[Beowulf] The True Cost of HPC Cluster Ownership

Tim Cutts tjrc at sanger.ac.uk
Tue Aug 11 09:32:53 PDT 2009

On 11 Aug 2009, at 3:38 pm, Daniel Pfenniger wrote:

> Douglas Eadline wrote:
>> All,
>> I posted this on ClusterMonkey the other week.
>> It is actually derived from a white paper I wrote for
>> SiCortex. I'm sure those on this list have some
>> experience/opinions with these issues (and other
>> cluster issues!)
>>  The True Cost of HPC Cluster Ownership
>>  http://www.clustermonkey.net//content/view/262/1/
> This article sounds unbalanced and self-serving.
> While it I clear that self-made clusters imply added new costs
> in regard of turn-key clusters, they also empower the buyer
> using standard and open solutions by an increased independence from
> the vendor, and increases also its knowledge for future choices.
> This aspect is hard to measure in monetary terms, but certainly very
> important for some users.

I agree.  Some of the biggest IT problems I've encountered have been a  
direct result of vendor lock-in.  Companies get bought, and products  
crushed.  The wind changes direction, and products get dropped, side- 
lined, changed more or less on a whim.  Rash promises made by vendors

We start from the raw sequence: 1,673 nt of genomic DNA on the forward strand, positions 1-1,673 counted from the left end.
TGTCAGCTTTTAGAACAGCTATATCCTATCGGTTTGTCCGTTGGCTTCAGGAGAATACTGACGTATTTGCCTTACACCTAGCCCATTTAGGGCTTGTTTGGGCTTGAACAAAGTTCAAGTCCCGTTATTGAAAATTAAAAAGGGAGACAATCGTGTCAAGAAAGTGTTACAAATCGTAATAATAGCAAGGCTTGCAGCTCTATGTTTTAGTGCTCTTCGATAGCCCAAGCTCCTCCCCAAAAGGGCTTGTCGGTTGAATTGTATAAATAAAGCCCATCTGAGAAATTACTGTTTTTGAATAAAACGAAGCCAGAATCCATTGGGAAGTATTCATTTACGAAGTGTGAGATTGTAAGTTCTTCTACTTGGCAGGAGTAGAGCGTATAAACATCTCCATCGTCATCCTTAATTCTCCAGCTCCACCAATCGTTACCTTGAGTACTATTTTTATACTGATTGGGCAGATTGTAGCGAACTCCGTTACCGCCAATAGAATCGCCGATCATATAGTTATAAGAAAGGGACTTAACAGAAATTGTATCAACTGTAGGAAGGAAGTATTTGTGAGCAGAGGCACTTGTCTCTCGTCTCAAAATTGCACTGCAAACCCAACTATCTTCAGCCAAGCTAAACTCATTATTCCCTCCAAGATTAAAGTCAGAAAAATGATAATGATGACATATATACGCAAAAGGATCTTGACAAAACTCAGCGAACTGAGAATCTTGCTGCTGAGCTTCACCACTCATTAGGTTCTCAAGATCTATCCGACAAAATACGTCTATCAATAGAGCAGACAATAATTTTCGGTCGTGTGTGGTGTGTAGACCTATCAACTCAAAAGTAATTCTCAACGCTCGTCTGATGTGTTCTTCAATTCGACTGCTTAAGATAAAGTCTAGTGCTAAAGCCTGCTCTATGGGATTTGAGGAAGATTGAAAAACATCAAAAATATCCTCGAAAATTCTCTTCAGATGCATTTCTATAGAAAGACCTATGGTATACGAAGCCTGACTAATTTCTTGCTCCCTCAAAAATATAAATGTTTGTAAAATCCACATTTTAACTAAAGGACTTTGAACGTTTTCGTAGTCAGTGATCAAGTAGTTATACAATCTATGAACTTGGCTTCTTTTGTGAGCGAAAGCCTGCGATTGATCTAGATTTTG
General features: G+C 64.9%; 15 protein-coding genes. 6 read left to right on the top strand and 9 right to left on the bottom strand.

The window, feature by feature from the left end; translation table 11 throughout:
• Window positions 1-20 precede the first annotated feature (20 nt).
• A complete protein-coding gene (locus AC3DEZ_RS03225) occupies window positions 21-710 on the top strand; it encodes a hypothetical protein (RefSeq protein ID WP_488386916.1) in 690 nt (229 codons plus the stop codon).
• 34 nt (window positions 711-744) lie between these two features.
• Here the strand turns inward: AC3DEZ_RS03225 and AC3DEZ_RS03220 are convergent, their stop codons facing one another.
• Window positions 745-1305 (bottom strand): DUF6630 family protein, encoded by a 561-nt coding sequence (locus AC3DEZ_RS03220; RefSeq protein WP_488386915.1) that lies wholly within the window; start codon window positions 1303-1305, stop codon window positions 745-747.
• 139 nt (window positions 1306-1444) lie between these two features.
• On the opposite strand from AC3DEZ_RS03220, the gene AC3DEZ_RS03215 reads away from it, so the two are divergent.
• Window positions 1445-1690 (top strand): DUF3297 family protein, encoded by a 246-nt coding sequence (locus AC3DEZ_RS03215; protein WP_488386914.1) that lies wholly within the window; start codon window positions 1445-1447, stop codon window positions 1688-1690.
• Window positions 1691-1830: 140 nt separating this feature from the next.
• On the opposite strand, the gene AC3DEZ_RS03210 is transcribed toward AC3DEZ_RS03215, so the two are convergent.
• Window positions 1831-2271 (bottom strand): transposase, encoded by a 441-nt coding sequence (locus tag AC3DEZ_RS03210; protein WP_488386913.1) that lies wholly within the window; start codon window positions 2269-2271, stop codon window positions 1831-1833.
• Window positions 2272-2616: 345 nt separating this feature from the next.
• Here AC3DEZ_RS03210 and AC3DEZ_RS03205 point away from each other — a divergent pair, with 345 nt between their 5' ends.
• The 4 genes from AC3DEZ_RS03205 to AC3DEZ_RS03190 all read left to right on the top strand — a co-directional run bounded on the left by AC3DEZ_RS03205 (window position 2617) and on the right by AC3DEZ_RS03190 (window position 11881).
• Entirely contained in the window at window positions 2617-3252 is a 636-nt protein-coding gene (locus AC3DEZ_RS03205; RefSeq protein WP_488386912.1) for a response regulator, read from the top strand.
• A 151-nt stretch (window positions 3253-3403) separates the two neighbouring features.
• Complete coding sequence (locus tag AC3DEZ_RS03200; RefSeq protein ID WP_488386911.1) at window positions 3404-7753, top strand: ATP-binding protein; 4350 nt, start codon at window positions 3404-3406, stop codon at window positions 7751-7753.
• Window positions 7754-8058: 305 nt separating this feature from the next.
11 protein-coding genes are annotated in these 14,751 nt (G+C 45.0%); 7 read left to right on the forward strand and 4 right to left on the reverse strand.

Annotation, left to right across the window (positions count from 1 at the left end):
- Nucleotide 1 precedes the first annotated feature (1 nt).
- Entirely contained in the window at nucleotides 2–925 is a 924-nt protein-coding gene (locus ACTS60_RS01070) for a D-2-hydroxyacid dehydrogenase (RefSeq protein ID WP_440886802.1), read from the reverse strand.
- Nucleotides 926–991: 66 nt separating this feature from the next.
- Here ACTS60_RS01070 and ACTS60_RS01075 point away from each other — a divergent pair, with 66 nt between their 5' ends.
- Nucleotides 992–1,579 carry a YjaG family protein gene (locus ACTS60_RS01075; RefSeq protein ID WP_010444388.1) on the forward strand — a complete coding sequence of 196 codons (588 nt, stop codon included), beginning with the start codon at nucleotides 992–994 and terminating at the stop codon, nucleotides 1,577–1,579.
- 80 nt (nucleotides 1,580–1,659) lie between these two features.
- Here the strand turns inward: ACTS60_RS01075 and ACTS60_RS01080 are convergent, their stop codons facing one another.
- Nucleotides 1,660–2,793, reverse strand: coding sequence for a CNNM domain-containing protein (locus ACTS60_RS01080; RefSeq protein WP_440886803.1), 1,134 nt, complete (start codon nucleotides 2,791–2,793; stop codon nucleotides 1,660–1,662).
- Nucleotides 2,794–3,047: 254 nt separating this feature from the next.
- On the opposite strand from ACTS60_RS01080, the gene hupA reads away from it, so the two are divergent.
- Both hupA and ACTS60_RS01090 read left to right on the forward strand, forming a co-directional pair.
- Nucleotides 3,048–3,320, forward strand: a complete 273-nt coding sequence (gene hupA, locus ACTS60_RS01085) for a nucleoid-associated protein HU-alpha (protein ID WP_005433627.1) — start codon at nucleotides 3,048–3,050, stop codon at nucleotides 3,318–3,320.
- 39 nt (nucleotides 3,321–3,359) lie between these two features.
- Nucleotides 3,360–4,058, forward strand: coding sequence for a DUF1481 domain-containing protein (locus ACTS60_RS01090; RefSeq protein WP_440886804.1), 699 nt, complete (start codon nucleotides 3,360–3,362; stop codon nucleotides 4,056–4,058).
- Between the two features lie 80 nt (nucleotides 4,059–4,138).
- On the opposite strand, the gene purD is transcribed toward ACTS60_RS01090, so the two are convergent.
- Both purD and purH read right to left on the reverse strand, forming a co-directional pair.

which never come true.

In our case it was the dismembering of DEC during its various  
acquisitions which hurt us, and that saga contains examples of most of  
the above.

And then the customer has to start again, which can be enormously  
expensive in terms of researching new ways to go, and migrating  
services.  Just one part of that saga (the abandonment of the AdvFS  
filesystem) cost us more than six months of continuous work to get  
past, just copying the data onto something else.  That was years ago;  
with the petabytes of data we have now, it would be even worse.

Once bitten, twice shy.

If you've made the investment in house to have a vendor-agnostic  
setup, which we now have, we have complete freedom to choose whatever  
tin vendor we like, at least as far as our compute nodes go.  Our  
configuration, deployment and management software stack works on  
anything, so it's very little skin off our nose to change vendor.



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